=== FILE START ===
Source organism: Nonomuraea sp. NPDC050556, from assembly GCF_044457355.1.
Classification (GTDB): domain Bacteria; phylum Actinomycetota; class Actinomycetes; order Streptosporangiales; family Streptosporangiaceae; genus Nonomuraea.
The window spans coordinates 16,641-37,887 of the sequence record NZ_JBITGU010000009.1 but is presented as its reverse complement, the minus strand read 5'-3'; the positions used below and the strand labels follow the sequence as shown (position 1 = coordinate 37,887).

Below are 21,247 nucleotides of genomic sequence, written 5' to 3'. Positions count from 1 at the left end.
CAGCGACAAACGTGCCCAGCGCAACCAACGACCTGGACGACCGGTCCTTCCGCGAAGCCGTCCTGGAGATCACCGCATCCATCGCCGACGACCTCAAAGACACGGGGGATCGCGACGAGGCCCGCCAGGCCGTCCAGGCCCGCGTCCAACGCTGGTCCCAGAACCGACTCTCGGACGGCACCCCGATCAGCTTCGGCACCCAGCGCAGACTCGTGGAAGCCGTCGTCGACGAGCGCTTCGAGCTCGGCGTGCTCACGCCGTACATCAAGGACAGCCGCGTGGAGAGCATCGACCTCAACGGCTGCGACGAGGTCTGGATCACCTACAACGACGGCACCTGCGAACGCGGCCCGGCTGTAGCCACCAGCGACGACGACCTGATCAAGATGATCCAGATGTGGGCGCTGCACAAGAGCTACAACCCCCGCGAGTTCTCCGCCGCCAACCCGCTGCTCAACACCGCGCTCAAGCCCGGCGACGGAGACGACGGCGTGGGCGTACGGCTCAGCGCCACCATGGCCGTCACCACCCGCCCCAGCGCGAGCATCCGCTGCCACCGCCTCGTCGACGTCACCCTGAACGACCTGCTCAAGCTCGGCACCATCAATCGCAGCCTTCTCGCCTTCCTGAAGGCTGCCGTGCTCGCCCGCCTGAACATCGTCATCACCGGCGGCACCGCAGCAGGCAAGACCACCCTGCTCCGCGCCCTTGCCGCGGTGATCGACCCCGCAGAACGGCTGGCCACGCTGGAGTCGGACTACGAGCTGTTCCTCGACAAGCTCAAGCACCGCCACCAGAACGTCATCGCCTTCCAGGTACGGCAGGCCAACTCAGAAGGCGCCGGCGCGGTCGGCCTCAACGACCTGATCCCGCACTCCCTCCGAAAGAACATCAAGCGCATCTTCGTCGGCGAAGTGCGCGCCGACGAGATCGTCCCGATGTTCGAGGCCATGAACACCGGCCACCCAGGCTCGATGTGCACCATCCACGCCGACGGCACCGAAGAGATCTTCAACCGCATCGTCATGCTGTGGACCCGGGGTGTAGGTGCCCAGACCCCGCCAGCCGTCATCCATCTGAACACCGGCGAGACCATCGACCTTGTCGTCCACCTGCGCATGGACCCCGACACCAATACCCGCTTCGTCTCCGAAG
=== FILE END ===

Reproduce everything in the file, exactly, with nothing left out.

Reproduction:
Source organism: Nonomuraea sp. NPDC050556, from assembly GCF_044457355.1.
Classification (GTDB): domain Bacteria; phylum Actinomycetota; class Actinomycetes; order Streptosporangiales; family Streptosporangiaceae; genus Nonomuraea.
The window spans coordinates 16,641-37,887 of the sequence record NZ_JBITGU010000009.1 but is presented as its reverse complement, the minus strand read 5'-3'; the positions used below and the strand labels follow the sequence as shown (position 1 = coordinate 37,887).

Below are 21,247 nucleotides of genomic sequence, written 5' to 3'. Positions count from 1 at the left end.
CAGCGACAAACGTGCCCAGCGCAACCAACGACCTGGACGACCGGTCCTTCCGCGAAGCCGTCCTGGAGATCACCGCATCCATCGCCGACGACCTCAAAGACACGGGGGATCGCGACGAGGCCCGCCAGGCCGTCCAGGCCCGCGTCCAACGCTGGTCCCAGAACCGACTCTCGGACGGCACCCCGATCAGCTTCGGCACCCAGCGCAGACTCGTGGAAGCCGTCGTCGACGAGCGCTTCGAGCTCGGCGTGCTCACGCCGTACATCAAGGACAGCCGCGTGGAGAGCATCGACCTCAACGGCTGCGACGAGGTCTGGATCACCTACAACGACGGCACCTGCGAACGCGGCCCGGCTGTAGCCACCAGCGACGACGACCTGATCAAGATGATCCAGATGTGGGCGCTGCACAAGAGCTACAACCCCCGCGAGTTCTCCGCCGCCAACCCGCTGCTCAACACCGCGCTCAAGCCCGGCGACGGAGACGACGGCGTGGGCGTACGGCTCAGCGCCACCATGGCCGTCACCACCCGCCCCAGCGCGAGCATCCGCTGCCACCGCCTCGTCGACGTCACCCTGAACGACCTGCTCAAGCTCGGCACCATCAATCGCAGCCTTCTCGCCTTCCTGAAGGCTGCCGTGCTCGCCCGCCTGAACATCGTCATCACCGGCGGCACCGCAGCAGGCAAGACCACCCTGCTCCGCGCCCTTGCCGCGGTGATCGACCCCGCAGAACGGCTGGCCACGCTGGAGTCGGACTACGAGCTGTTCCTCGACAAGCTCAAGCACCGCCACCAGAACGTCATCGCCTTCCAGGTACGGCAGGCCAACTCAGAAGGCGCCGGCGCGGTCGGCCTCAACGACCTGATCCCGCACTCCCTCCGAAAGAACATCAAGCGCATCTTCGTCGGCGAAGTGCGCGCCGACGAGATCGTCCCGATGTTCGAGGCCATGAACACCGGCCACCCAGGCTCGATGTGCACCATCCACGCCGACGGCACCGAAGAGATCTTCAACCGCATCGTCATGCTGTGGACCCGGGGTGTAGGTGCCCAGACCCCGCCAGCCGTCATCCATCTGAACACCGGCGAGACCATCGACCTTGTCGTCCACCTGCGCATGGACCCCGACACCAATACCCGCTTCGTCTCCGAAG